19. Evolutionary models in parsimony analysis

  20. Character types • Characters may differ in the costs (contribution to tree length) made by different kinds of changes • Wagner (ordered, additive) • 012(morphology, unequal costs) • Fitch(unordered, non-additive) • A G (morphology, molecules) • TC (equal costs for all changes) one step two steps

  21. Character types • Sankoff (generalised) • A G (morphology, molecules) • TC (user specified costs) • For example, differential weighting of transitions and transversions • Costs are specified in a stepmatrix • Costs are usually symmetric but can be asymmetric also (e.g. costs more to gain than to loose a restriction site) one step five steps

  22. To ACGT A 0 515 C5 0 51 From G15 0 5 T515 0 Stepmatrices • Stepmatrices specify the costs of changes within a character PURINES (Pu) A G transversions Py Pu T C PYRIMIDINES (Py) transitions Different characters (e.g 1st, 2nd and 3rd) codon positions can also have different weights Py Py Pu Pu

  23. Different kinds of changes differ in their frequencies To A C G T Transitions A Transversions C From Unambiguous changes on most parsimonious tree of Ciliate SSUrDNA G T

  24. Weighted parsimony • If all kinds of steps of all characters have equal weight then parsimony: • Minimises homoplasy (extra steps) • Maximises the amount of similarity due to common ancestry • Minimises tree length • If steps are weighted unequally parsimony minimises tree length - a weighted sum of the cost of each character

  25. 0 1 2 3 4 5 6 7 8 9 10 11 12 13 14 15 16 17 18 19 20 21 Why weight characters? • Many systematists consider weighting unacceptable, but weighting is unavoidable (unweighted = equal weights) • Transitions may be more common than transversions • Different kinds of transitions and transversions may be more or less common • Rates of change may vary with codon positions • The fit of different characters on trees may indicate differences in their reliabilities • However, equal weighting is the commonest procedure and is the simplest approach 250 200 Ciliate SSUrDNA data 150 Number of Characters 100 50 0 Number of steps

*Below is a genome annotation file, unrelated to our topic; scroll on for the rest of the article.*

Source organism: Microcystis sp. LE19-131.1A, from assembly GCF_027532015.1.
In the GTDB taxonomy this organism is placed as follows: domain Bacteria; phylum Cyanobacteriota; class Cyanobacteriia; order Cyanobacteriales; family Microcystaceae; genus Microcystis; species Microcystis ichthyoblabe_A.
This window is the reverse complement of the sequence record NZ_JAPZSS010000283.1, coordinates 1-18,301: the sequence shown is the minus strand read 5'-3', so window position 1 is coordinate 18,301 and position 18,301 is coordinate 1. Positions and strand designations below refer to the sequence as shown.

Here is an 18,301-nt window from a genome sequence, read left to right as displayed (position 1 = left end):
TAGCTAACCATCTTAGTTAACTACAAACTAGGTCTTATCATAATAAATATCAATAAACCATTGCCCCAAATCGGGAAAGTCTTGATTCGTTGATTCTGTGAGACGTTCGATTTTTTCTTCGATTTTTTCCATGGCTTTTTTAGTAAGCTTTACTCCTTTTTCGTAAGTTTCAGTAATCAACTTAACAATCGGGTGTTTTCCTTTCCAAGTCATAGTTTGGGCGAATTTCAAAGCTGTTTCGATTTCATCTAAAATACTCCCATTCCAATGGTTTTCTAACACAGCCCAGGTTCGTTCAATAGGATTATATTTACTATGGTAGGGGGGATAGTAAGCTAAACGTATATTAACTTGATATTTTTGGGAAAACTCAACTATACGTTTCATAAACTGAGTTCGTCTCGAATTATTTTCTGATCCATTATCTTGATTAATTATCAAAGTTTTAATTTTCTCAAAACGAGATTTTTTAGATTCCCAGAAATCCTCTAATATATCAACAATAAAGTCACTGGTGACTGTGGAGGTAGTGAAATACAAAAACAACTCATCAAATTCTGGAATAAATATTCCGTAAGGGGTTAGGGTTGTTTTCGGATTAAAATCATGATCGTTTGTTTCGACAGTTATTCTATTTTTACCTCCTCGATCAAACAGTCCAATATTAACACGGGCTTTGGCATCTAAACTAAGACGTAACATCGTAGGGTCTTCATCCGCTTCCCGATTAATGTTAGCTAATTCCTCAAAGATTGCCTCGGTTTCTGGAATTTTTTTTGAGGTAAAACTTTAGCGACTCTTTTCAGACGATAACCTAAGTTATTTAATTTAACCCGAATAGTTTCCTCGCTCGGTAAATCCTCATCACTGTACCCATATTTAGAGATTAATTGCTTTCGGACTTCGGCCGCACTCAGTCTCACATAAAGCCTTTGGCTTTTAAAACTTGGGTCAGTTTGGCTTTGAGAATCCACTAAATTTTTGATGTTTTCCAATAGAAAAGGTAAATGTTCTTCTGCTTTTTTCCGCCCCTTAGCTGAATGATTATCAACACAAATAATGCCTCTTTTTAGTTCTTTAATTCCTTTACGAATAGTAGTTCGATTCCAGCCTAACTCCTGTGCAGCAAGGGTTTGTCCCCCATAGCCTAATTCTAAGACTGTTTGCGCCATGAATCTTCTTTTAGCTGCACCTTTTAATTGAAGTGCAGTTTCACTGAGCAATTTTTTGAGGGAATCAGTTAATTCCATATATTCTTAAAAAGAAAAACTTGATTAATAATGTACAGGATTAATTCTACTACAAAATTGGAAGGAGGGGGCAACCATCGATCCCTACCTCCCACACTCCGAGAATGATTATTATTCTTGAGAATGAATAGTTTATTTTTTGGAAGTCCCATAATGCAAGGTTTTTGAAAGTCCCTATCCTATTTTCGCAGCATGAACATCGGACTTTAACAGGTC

26. Parsimony can be inconsistent • Felsenstein (1978) developed a simple model phylogeny including four taxa and a mixture of short and long branches • Under this model parsimony will give the wrong tree Long branches are attracted but the similarity is homoplastic • With more data the certainty that parsimony will give the wrong tree increases - so that parsimony is statistically inconsistent • Advocates of parsimony initially responded by claiming that Felsenstein’s result showed only that his model was unrealistic • It is now recognised that the long-branch attraction (in the Felsenstein Zone) is one of the most serious problems in phylogenetic inference

  27. Quest for the best tree - Finding optimal trees

  28. Practical issues • Analysis is usually done using some software package on a computer. • First, an initial tree is created fast, possibly using Wagner method • This initial tree is then rearranged in order to find the shortest (MPT) tree. • Exact solutions • Heuristics!

  29. Development of parsimony method • Hill climbing methods (heuristics) • NNI: Robinson 1971, Moore 1973 • Branch and bound: Hendy, 1982 • SPR: Swofford 1987, 1993 • TBR: Maddison 1991 • Ratchet: Nixon 1999 • TD, TF, SS: Goloboff 1999

  30. Tree space may be populated by local minima and islands of optimal trees RANDOM ADDITION SEQUENCE REPLICATES (RAS or jumble) FAILURE SUCCESS FAILURE Branch Swapping Branch Swapping Tree Branch Swapping Length Local Minimum Local GLOBAL Minima MINIMUM

  31. Finding optimal trees - exact solutions • Exact solutions can only be used for small numbers of taxa • Exhaustive search examines all possible trees • Typically used for problems with less than 10 taxa

  32. Finding optimal trees - exhaustive search B C Starting tree, any 3 taxa 1 A Add fourth taxon (D) in each of three possible positions -> three trees E B D C C D B E B D C 2a 2b 2c E A A A E E Add fifth taxon (E) in each of the five possible positions on each of the three trees -> 15 trees, and so on ....

  33. Finding optimal trees - exact solutions • Branch and bound saves time by discarding families of trees during tree construction that cannot be shorter than the shortest tree found so far • Can be enhanced by specifying an initial upper bound for tree length • Typically used only for problems with less than 18 taxa